Currently, there is a shortage of treatment options for young adults.
Identifying the barriers to treatment for young people helps us improve on and replicate the strategies that are working. Outpatient treatment models have proven to be extremely effective for young people with SUD, particularly those that are integrated with primary care and take into account the many determinants of a young person’s overall health.
There are some promising programs to learn from, including the Office-Based Addiction Treatment model at the Grayken Center at Boston Medical Center called CATALYST (Center for Addiction Treatment for AdoLescent/Young adults who use SubsTances).
In addition to primary care, CATALYST offers recovery coaches and licensed social workers who provide helpful guidance and support, as well as nurses and other professionals who can administer life-saving medications like Buprenorphine.
Because the patient’s addiction treatment is part of the regular medical care they receive, CATALYST is able to build the kind of long-term relationships that foster retention in treatment. This is particularly important for young people, who have a harder time remaining in treatment than other age cohorts.
This past November, national experts on young adult addiction gathered at a full-day symposium hosted by the Grayken Center aimed at creating principles of care for young adults with SUD.
When finalized, these principles of care promise to serve as a much-needed roadmap to guide practitioners and policymakers working with young people.
One organization that participated in November’s symposium was the Association of Recovery in Higher Education, (ARHE), an advocacy organization that helps students with SUD stay in school.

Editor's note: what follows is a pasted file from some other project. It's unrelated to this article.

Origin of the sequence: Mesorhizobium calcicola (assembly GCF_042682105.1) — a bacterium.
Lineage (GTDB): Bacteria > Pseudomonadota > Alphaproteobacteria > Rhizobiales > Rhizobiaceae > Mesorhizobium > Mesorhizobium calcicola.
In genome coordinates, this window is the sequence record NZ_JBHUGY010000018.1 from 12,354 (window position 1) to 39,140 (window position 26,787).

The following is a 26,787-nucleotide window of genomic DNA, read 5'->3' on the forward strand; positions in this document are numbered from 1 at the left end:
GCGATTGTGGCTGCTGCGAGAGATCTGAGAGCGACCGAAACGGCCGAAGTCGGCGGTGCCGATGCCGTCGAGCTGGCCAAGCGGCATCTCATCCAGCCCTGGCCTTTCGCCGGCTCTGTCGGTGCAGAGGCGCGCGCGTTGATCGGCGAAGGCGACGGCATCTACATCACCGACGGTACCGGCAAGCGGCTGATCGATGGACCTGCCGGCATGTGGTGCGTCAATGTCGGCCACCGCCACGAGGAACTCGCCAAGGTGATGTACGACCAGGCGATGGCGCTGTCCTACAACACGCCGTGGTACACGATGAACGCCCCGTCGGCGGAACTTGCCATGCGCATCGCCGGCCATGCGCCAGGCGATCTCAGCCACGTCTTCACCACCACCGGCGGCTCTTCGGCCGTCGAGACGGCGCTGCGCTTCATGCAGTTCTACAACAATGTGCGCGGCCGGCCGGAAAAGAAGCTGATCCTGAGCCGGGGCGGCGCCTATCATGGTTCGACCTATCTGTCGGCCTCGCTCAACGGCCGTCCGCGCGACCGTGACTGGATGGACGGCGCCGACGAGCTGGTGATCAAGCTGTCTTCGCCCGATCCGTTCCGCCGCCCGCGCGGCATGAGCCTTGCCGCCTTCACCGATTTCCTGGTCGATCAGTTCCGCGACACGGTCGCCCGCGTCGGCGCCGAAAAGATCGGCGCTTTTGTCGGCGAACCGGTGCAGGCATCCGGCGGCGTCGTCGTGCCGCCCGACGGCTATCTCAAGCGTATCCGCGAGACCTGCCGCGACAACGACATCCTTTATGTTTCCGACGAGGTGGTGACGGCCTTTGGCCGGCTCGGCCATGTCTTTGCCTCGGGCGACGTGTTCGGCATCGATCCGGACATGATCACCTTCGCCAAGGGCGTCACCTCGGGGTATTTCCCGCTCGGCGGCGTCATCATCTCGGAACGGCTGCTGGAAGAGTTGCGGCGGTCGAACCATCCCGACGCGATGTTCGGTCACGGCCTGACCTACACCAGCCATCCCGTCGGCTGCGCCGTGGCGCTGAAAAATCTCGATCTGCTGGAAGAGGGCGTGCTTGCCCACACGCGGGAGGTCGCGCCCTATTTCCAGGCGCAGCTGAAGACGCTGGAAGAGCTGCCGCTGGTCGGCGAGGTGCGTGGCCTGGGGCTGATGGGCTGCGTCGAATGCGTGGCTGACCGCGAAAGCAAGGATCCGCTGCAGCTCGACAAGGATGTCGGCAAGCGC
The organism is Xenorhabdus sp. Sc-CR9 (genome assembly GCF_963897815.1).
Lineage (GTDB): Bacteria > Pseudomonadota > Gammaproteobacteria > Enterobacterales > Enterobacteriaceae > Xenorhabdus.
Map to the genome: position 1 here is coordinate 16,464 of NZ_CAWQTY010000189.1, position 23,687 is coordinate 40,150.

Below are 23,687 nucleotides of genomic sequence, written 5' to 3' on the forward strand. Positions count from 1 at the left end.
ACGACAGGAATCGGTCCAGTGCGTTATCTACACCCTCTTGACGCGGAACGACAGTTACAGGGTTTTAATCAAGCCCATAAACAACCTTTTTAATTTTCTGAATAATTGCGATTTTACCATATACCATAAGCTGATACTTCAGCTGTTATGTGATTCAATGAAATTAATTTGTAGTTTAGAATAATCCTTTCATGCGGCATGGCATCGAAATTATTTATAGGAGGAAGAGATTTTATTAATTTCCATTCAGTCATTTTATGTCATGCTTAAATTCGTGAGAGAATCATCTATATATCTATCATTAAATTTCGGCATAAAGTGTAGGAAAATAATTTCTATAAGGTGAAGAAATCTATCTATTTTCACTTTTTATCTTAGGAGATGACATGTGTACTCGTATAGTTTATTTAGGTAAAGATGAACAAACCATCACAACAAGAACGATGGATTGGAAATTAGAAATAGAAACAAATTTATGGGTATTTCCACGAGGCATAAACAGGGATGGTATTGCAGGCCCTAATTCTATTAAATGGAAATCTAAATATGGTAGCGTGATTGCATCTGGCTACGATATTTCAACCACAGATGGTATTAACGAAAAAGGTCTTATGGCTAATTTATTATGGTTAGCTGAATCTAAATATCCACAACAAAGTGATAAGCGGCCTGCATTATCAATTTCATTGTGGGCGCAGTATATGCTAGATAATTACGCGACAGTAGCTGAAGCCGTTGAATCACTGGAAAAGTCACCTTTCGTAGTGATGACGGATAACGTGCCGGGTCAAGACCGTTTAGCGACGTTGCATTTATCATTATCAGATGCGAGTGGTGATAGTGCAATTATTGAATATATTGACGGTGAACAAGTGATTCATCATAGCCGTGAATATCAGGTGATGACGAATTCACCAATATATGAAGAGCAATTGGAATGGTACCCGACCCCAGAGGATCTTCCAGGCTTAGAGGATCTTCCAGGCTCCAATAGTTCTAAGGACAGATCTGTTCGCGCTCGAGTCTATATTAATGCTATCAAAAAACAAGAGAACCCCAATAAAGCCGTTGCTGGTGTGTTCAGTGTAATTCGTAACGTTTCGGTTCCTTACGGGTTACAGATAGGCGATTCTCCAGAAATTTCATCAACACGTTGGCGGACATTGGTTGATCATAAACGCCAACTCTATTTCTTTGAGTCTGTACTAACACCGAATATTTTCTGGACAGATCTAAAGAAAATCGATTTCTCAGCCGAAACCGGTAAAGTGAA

ARHE is one of many groups that are working to help colleges and universities better identify and support students with SUD – those in recovery who are beginning or re-entering college and those who are struggling with their addiction on campus.
One certainty of the opioid epidemic is its extensive and indiscriminate reach.
In a 2015 survey by the Hazelden Betty Ford Institute for Recovery Advocacy and the Mary Christie Foundation, 16 percent of the college-aged youth surveyed reported having used painkillers not prescribed to them, and more than 34 percent said these medications were easy to acquire.
The rise in study drug misuse, the popularity of other drugs like “Molly,” and the dangerous mixture of these substances with alcohol have become major concerns for college health professionals and administrators alike.
From evidence-based prevention and education, to identification and referral, to active addiction response strategies, colleges and universities have a large role to play in fighting the addiction crisis in young people.
As we define, improve and scale strategies and practices for this population, higher education has an important seat at the table in forging pathways to health and long-term recovery.
Michael Botticelli is one of the nation’s leading addiction experts and served as the Director of National Drug Control Policy at the White House under President Obama. He is currently the Director of the Grayken Center for Addiction at Boston Medical Center in Boston.